Abelian and Tauberian theorems
In mathematics, Abelian and Tauberian theorems are theorems giving conditions for two methods of summing divergent series to give the same result, named after Niels Henrik Abel and Alfred Tauber. The original examples are Abel's theorem showing that if a series converges to some limit then its Abel sum is the same limit, and Tauber's theorem showing that if the Abel sum of a series exists and the coefficients are sufficiently small (o(1/n)) then the series converges to the Abel sum. More general Abelian and Tauberian theorems give similar results for more general summation methods.
There is not yet a clear distinction between Abelian and Tauberian theorems, and no generally accepted definition of what these terms mean. Often, a theorem is called "Abelian" if it shows that some summation method gives the usual sum for convergent series, and is called "Tauberian" if it gives conditions for a series summable by some method that allows it to be summable in the usual sense.
In the theory of integral transforms Abelian theorems give the asymptotic behaviour of the transform based on properties of the original function. Conversely Tauberian theorems give the asymptotic behaviour of the original function based on properties of the transform but usually require some restrictions on the original function.
For any summation method L, its Abelian theorem is the result that if c = (cn) is a convergent sequence, with limit C, then L(c) = C. An example is given by the Cesàro method, in which L is defined as the limit of the arithmetic means of the first N terms of c, as N tends to infinity. One can prove that if c does converge to C, then so does the sequence (dN) where
To see that, subtract C everywhere to reduce to the case C = 0. Then divide the sequence into an initial segment, and a tail of small terms: given any ε > 0 we can take N large enough to make the initial segment of terms up to cN average to at most ε/2, while each term in the tail is bounded by ε/2 so that the average is also necessarily bounded.
The name derives from Abel's theorem on power series. In that case L is the radial limit (thought of within the complex unit disk), where we let r tend to the limit 1 from below along the real axis in the power series with term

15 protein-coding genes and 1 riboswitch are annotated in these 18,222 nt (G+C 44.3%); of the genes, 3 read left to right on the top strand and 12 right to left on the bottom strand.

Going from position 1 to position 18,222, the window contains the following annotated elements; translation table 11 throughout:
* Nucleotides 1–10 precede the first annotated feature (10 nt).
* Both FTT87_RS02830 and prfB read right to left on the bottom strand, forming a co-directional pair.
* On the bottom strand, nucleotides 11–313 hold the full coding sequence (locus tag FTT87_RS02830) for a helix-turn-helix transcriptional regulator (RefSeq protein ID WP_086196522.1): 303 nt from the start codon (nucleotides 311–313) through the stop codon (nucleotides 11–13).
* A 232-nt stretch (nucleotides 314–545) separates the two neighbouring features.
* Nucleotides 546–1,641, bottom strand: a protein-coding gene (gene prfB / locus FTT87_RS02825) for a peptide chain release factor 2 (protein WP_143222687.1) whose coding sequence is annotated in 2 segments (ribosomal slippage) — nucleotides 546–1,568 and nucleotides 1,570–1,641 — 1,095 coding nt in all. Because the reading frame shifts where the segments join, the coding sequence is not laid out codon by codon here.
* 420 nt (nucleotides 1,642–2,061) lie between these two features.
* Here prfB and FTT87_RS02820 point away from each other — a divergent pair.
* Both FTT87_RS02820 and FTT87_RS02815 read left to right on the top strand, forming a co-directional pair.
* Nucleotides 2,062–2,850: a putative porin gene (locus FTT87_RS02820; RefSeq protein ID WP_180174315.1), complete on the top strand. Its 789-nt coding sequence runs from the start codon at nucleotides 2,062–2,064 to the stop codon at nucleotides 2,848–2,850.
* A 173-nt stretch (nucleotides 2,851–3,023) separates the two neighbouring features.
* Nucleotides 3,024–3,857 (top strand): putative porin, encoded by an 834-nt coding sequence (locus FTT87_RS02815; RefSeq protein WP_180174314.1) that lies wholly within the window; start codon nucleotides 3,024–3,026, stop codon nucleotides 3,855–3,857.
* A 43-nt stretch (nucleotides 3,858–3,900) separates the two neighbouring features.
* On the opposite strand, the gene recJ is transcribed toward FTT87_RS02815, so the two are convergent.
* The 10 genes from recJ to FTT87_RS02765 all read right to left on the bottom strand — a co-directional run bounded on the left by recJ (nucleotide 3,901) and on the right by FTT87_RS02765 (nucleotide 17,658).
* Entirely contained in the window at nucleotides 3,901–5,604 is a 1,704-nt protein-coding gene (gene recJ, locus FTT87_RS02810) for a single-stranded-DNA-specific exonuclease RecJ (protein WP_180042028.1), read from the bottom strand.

and set z = r·e iθ. That theorem has its main interest in the case that the power series has radius of convergence exactly 1: if the radius of convergence is greater than one, the convergence of the power series is uniform for r in [0,1] so that the sum is automatically continuous and it follows directly that the limit as r tends up to 1 is simply the sum of the an. When the radius is 1 the power series will have some singularity on |z| = 1; the assertion is that, nonetheless, if the sum of the an exists, it is equal to the limit over r. This therefore fits exactly into the abstract picture.
- an = o(1/n)
(see Little o notation) and the radial limit exists, then the series obtained by setting z = 1 is actually convergent. This was strengthened by John Edensor Littlewood: we need only assume O(1/n). A sweeping generalization is the Hardy–Littlewood Tauberian theorem.
In the abstract setting, therefore, an Abelian theorem states that the domain of L contains the convergent sequences, and its values there are equal to those of the Lim functional. A Tauberian theorem states, under some growth condition, that the domain of L is exactly the convergent sequences and no more.
If one thinks of L as some generalised type of weighted average, taken to the limit, a Tauberian theorem allows one to discard the weighting, under the correct hypotheses. There are many applications of this kind of result in number theory, in particular in handling Dirichlet series.
The development of the field of Tauberian theorems received a fresh turn with Norbert Wiener's very general results, namely Wiener's Tauberian theorem and its large collection of corollaries. The central theorem can now be proved by Banach algebra methods, and contains much, though not all, of the previous theory.
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